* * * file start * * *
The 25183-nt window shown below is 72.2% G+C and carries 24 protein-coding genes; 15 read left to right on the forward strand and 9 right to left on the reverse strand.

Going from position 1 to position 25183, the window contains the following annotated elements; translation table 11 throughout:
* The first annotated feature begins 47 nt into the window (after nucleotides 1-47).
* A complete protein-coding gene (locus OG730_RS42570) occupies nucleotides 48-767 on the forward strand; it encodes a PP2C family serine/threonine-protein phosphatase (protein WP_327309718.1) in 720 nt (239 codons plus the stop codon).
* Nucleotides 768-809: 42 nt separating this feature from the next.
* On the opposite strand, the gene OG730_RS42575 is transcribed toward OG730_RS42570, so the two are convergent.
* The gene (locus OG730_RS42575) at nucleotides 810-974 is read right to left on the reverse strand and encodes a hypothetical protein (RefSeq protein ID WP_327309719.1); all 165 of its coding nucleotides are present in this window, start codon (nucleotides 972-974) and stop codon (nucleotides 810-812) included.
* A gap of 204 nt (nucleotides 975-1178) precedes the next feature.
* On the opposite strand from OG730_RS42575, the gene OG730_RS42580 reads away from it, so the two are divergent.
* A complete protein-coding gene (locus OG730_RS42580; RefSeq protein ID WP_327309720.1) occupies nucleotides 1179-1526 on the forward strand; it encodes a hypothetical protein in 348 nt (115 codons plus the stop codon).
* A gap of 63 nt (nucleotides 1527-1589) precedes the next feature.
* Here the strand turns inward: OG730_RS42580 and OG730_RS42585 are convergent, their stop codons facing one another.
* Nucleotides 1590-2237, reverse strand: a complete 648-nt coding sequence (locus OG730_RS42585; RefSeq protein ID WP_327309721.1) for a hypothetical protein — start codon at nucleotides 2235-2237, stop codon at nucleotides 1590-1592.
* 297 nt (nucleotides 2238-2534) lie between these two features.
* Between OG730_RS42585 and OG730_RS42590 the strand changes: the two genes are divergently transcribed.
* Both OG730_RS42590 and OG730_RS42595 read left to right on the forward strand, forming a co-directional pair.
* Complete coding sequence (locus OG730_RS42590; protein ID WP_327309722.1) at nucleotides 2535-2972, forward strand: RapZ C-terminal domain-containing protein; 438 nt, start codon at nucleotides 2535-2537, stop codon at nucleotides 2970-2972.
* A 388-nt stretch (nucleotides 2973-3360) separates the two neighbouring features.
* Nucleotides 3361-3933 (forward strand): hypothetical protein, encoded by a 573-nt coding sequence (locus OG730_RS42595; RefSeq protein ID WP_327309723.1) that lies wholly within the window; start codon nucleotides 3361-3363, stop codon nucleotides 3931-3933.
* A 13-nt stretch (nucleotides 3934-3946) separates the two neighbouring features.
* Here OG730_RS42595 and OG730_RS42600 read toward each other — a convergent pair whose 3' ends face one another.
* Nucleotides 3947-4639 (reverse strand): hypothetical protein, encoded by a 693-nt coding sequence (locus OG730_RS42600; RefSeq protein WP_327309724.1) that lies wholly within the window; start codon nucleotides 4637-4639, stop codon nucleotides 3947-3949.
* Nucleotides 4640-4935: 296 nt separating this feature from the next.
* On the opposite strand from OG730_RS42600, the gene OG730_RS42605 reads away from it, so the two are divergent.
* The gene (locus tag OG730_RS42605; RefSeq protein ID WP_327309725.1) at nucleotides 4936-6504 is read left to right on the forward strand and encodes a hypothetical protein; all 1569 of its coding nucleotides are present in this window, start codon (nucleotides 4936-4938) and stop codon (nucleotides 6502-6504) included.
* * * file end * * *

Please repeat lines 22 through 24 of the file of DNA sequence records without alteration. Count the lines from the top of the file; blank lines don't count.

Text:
* Nucleotides 3947-4639 (reverse strand): hypothetical protein, encoded by a 693-nt coding sequence (locus OG730_RS42600; RefSeq protein WP_327309724.1) that lies wholly within the window; start codon nucleotides 4637-4639, stop codon nucleotides 3947-3949.
* Nucleotides 4640-4935: 296 nt separating this feature from the next.
* On the opposite strand from OG730_RS42600, the gene OG730_RS42605 reads away from it, so the two are divergent.